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Diet may help soldiers recover from brain injuries

By Charley Keyes, CNN Senior National Security Producer
  • Brain injuries are a significant cause of death and disability among service members
  • They also account for nearly 33% of all injury-related deaths in the United States, the report says
  • Studies suggest a diet high in protein and calories could improve victims' recovery

Washington (CNN) -- New research suggests a high-calorie, high-protein diet may improve the outcome for some service members with brain injuries due to battlefield explosions.

The Pentagon spends billions of dollars trying to detect and avoid improvised explosive devices in Iraq and Afghanistan, but traumatic brain injuries (TBI) have become an expensive and troubling legacy of the wars -- responsible for a variety of injuries and long-term problems for military service members.

An Institute of Medicine report released Wednesday says improvements in nutrition may offer benefits just after a blast injury and calls for immediate changes.

"The committee strongly supports the provision of energy and protein to patients with severe TBI early after injury," the report says. "This important recommendation should be implemented immediately and will achieve significant positive outcomes by reducing the inflammatory response, which is likely to be at its height during the first two weeks after the injury."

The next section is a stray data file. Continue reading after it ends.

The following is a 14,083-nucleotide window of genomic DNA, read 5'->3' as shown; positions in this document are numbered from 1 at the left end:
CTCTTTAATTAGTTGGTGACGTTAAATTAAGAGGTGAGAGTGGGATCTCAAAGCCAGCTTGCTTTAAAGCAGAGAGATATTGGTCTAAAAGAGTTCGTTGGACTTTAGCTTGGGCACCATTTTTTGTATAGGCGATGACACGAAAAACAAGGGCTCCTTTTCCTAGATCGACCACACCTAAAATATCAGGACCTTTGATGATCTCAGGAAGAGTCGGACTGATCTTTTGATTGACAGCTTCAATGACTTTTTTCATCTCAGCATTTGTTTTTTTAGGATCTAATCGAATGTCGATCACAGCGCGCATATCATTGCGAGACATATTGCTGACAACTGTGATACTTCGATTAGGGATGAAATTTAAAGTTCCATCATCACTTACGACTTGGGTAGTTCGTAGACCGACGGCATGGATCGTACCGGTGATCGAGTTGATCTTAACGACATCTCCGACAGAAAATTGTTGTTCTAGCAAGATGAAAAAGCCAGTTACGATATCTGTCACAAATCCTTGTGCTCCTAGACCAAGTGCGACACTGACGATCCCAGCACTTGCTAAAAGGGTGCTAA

The report calls for more research on the beneficial effects of other nutrients and suggests that a different diet before an injury also may have benefits.

And researchers point out that changes in treatment and improvements in recovery would have an impact not just in war zones, but on athletic fields, highways and everywhere brain injuries occur.

"TBI is also a major health concern for the civilian population and the actual burden of TBI in the United States is underestimated," said John Erdman, chairman of the Institute's Committee on Nutrition, Trauma, and the Brain, in an introduction to the report. "It is my hope that this report assists not only the Department of Defense in its goal to improve outcomes from TBI but also the public health community as a whole."

The report said TBI "contributes to nearly one-third of all injury-related deaths in the United States, making it a major health concern for the civilian population as well."

"According to recent estimates, between 1.6 million and 3.8 million sports-related TBIs occur annually, including those not treated by a health care provider," the report said.

The Institute of Medicine is an independent, nonprofit organization that provides "unbiased and authoritative advice to decision makers and the public," according to its website. It was created in 1970 and is the health arm of the National Academy of Sciences.